For instance, there’s that book. It’s pretty obtrusive in terms of the composition. There is, however, no mention of the book. Scott A. Shields (Associate Director and Chief Curator, Crocker Art Museum) says in Smithsonian Magazine, “…the book wasn’t originally there. Thiebaud changes paintings; some can have as many as five different dates. He tweaks them over a period even of a decade.”
I noticed also that the dates for Tapestry Skirt are 1976/1982/1983/2003. That’s a span of twenty-seven years. Or more. A lot of time. Potentially a lot of changes. Should that be important to me?
What would I have written?
I would have started with the obvious: “What is that book, why is it there and what are the two pictures it is open to?”
Because I am an art historian, I wonder if the one on the left (facing the painting) is a drawing by Edgar Degas (1834-1917), or possibly Edouard Manet (1832-1883). On the left I can just make out a boy in a brimmed hat, sitting on the ground, elbows on knees. George Seurat (1859-1891)? Maybe Jean-François Millet (1814-1875).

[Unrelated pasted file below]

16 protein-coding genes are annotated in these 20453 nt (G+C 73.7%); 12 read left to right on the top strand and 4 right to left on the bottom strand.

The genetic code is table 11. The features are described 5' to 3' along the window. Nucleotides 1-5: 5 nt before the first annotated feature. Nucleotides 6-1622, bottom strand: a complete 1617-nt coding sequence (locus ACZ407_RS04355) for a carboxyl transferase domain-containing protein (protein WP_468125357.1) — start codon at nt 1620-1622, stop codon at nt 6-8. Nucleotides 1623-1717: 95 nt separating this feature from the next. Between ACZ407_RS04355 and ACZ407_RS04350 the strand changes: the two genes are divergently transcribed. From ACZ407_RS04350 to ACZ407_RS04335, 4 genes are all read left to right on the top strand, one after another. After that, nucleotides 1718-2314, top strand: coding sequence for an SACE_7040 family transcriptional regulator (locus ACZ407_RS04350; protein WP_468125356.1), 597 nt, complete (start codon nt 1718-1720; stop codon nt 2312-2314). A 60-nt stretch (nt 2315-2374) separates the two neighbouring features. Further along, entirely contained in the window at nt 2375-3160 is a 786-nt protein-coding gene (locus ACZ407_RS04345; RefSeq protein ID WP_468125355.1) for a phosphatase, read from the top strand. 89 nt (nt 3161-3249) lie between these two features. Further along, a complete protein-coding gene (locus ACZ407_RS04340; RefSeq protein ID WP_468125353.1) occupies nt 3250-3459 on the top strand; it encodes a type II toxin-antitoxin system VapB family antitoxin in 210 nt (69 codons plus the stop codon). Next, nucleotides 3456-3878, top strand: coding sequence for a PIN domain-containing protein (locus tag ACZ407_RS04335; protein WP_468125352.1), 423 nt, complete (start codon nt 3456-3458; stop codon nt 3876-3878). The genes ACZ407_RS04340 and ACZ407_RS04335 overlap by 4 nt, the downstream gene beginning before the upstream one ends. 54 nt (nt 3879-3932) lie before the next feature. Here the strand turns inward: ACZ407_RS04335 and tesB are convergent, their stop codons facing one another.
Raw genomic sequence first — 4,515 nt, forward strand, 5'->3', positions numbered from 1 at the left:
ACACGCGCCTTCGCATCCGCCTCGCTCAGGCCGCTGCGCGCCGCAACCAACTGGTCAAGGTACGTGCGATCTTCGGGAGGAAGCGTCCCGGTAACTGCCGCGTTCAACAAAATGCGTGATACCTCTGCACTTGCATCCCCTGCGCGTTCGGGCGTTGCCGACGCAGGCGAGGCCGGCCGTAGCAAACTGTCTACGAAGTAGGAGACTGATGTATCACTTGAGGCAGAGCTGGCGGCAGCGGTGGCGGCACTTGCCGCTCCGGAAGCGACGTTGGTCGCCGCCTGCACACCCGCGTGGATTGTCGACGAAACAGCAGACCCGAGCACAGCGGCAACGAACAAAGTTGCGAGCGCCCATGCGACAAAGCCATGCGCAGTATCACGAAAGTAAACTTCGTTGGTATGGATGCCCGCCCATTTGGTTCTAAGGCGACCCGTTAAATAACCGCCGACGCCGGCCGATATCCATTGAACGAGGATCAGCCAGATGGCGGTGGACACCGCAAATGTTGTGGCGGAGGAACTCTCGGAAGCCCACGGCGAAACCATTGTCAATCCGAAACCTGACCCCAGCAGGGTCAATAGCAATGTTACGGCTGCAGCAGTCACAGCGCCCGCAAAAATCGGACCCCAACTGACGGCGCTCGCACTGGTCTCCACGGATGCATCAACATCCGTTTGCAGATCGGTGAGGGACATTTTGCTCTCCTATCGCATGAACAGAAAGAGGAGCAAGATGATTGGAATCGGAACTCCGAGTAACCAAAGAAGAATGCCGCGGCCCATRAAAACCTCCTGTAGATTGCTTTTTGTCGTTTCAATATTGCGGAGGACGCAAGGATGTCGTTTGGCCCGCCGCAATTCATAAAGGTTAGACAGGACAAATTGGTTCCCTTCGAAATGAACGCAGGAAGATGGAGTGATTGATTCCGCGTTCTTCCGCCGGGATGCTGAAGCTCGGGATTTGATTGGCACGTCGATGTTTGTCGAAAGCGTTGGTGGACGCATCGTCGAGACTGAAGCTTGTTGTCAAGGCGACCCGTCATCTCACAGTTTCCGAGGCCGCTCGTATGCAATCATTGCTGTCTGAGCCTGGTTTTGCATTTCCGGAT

Identifying the illustrations, however, might be less important than looking at them.
What is it that Thiebaud likes so much about these drawings? And what is the connection that he sees between them and the figure of his wife, slouching in a chair, resting her elbow on a table? Is Betty Jean even looking at those pictures or are they something that Wayne is thinking about as he poses his wife and begins to paint?
As I peer into the painting, I start to get the aesthetic chills. A real case of the willies.
Look at the shadows around that book, the one cast on the table and the teal-blue one in the gutter at the center with a yellow-gold glow down the gutter opposite. Oooh! Near-complements as colors go. The gutter leads me to Betty Jean’s elbow and suddenly I notice the earthy orange line that demarcates the table edge, one side of the canvas to another. Did I notice that first or did I notice the shadow behind her that seems more like an aura? Now I am looking at the way blue and orange are used as shadows and highlights to detail her face, delineate her hand, form the edge of her black-clad figure.